Santorum: GOP Should “Not Surrender” on Pro-Life Issues

Politics   Steven Ertelt   Dec 9, 2011   |   2:30PM    Washington, DC

As the socially conservative voters in Iowa head to the polls next month to officially start the 2012 Republican presidential primary election, GOP candidate Rick Santorum says the party should “not surrender” on pro-life issues.

Santorum has been seen by some pro-life advocates as the standard bearer for pro-life and social conservative issues in the Republican election and the former Pennsylvania senator has launched a new fundraising effort tied to his recent call for not backing down on pressing pro-life themes.

“Beginning December 14, we’ll be kicking off our biggest moneybomb to date. With less than a month to go to the Iowa caucuses, the No Surrender Moneybomb will be dedicated to raising $250,000 so that I have the crucial resources to win the Iowa caucuses,” Santorum said in a new email to his supporters.

Why No Surrender?

“Because a number of Republican leaders have suggested that the best way to win back the White House is to call a truce on talking about social issues. Issues like abortion, marriage, school prayer, and immigration. In my book that’s not a truce…it’s a surrender,” Santorum continued. “But not on my watch. The day we stop fighting for the unborn child, or fighting to protect the sanctity of marriage, expel God from the public square, or decide we will no longer enforce the laws of our land, is the day we surrender all our founding fathers created.”

“I believe what makes America exceptional is not just our economic potential or our remarkable innovation, but the fact that we are a moral enterprise. As President, I will protect America’s moral foundation, empower American families and build America’s economic freedom. And I won’t compromise on my values to do it,” Santorum continued.

The fundraising drive corresponds with newspaper advertisements the Santorum campaign placed in Iowa newspapers with the same “No Surrender” message. Santorum has released print ads in several major Iowa newspapers – including The Des Moines Register – declaring that he will not surrender America on Social Issues.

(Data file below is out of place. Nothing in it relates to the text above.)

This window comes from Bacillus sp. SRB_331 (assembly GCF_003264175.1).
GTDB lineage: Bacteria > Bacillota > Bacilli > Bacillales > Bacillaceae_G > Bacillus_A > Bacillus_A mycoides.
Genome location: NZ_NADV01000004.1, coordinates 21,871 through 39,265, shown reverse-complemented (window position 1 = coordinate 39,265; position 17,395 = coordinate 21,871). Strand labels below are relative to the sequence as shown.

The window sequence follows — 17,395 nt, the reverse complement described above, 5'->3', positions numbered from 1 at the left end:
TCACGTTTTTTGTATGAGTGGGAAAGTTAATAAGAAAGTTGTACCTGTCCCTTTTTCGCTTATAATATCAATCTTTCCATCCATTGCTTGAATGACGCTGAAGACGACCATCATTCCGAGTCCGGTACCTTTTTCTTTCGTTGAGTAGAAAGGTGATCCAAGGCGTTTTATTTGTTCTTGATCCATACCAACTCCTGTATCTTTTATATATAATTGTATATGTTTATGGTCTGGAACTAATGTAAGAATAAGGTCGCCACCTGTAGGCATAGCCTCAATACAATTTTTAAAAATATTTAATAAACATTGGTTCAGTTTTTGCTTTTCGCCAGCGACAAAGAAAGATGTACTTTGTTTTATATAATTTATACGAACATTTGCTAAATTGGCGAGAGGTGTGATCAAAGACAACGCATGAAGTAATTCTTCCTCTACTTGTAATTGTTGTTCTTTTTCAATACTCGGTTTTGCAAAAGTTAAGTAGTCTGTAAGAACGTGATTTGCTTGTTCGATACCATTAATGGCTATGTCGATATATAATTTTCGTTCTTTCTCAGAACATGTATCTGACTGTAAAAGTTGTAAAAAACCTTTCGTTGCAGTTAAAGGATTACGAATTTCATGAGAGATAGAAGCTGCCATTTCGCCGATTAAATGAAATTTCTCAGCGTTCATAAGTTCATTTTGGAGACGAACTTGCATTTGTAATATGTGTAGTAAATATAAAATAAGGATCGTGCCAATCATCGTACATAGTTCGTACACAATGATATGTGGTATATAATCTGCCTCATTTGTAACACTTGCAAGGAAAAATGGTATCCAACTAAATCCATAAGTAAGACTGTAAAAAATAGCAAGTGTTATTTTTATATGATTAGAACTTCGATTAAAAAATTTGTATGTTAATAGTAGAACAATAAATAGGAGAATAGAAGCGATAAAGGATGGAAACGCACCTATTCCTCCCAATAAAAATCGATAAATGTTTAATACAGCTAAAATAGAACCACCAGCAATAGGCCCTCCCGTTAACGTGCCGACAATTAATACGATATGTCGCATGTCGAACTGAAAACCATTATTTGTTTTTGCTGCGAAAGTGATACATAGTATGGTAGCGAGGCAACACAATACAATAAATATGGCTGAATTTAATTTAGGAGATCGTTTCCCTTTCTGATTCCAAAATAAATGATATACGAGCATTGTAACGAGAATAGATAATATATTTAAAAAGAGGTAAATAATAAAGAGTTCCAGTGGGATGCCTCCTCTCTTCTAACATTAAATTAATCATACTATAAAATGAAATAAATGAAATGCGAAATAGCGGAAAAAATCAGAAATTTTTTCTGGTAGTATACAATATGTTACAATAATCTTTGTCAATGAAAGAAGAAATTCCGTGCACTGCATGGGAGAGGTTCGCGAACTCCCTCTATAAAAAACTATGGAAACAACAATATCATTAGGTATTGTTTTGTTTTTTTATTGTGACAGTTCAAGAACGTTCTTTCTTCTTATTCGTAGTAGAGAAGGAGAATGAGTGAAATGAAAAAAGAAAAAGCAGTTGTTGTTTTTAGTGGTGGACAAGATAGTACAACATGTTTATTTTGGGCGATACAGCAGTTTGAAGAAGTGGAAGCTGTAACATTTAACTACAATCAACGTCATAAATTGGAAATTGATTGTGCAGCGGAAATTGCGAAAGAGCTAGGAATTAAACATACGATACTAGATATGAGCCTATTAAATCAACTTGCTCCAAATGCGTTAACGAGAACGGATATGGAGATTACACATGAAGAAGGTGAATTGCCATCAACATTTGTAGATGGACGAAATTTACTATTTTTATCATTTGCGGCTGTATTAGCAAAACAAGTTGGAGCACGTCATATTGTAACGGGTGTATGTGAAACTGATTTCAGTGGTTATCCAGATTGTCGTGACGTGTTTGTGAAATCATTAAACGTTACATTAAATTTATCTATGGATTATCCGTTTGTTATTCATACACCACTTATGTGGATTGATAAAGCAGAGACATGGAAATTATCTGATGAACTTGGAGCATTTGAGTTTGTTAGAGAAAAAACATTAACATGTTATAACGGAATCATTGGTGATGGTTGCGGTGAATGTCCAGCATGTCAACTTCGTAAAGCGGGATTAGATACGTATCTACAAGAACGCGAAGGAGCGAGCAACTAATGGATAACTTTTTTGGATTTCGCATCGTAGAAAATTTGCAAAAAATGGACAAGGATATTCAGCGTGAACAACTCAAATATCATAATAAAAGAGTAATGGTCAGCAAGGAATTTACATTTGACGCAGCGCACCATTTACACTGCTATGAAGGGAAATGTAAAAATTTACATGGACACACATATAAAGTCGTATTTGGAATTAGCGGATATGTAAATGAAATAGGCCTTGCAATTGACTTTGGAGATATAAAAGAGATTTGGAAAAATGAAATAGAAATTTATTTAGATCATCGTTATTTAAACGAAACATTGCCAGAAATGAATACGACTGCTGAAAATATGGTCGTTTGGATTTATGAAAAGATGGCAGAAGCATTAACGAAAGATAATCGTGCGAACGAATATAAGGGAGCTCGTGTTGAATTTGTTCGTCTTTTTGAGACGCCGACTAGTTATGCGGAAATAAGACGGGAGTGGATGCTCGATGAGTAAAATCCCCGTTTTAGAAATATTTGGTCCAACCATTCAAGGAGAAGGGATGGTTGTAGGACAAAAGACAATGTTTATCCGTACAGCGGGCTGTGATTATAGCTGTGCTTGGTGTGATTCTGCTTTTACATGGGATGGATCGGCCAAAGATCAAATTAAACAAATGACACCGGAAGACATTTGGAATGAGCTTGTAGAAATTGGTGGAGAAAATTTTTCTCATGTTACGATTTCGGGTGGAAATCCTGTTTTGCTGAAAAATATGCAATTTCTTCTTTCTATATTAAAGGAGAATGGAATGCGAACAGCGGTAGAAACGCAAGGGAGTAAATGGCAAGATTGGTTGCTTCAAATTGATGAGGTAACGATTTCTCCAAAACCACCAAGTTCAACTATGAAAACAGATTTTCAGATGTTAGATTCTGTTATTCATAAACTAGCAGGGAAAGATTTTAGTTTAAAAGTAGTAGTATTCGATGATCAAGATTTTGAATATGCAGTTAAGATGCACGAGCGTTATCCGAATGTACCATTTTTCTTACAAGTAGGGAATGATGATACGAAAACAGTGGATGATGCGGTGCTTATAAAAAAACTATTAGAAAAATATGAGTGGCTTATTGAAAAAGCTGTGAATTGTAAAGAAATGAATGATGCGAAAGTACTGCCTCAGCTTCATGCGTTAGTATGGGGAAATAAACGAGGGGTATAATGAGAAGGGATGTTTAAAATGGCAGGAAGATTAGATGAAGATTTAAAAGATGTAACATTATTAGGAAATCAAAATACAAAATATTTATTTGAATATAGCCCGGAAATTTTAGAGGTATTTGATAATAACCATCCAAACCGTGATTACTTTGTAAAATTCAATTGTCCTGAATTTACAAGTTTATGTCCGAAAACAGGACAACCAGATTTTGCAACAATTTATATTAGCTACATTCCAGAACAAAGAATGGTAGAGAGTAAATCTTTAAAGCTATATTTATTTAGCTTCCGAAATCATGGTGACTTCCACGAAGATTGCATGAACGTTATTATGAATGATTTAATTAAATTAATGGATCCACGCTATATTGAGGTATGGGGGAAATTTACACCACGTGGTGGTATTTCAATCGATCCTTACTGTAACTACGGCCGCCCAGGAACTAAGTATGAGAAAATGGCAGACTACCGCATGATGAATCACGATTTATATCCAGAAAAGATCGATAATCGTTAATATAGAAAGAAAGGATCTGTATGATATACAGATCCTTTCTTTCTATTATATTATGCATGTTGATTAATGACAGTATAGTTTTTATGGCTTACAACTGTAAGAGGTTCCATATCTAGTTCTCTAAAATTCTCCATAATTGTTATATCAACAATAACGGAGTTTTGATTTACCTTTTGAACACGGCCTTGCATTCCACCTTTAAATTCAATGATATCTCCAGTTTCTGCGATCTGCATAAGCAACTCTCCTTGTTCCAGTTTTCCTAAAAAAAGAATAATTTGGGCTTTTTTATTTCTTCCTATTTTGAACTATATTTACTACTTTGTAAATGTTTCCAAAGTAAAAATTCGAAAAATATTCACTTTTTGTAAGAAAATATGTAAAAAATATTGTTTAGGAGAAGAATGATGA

In the advertisement, Rick Santorum proclaims that as President, he will never call a truce on traditional American values, because he knows that a truce really means surrender. The says Santorum was the “Author of the bill that ended partial birth abortions in America.”

Santorum previously criticized the call for a “truce” on social issues like abortion that pro-life Indiana Gov. Mitch Daniels put forward that earned him negative reviews from pro-life advocates earlier this year as he considered running for the nomination.

“I think he is as far off base,” Santorum said of Daniels. “I don’t think he understands what conservatism is all about.”

“I don’t think he understands that Reagan’s three-legged stool is not just that we have three legs of the stool, the social conservative, the fiscal conservative and national security conservatives, but that the material made of all three parts of the stool is the same,” Santorum added. “And it’s a moral and cultural heritage of this country, is what that stool, the material itself that the stool is made of.”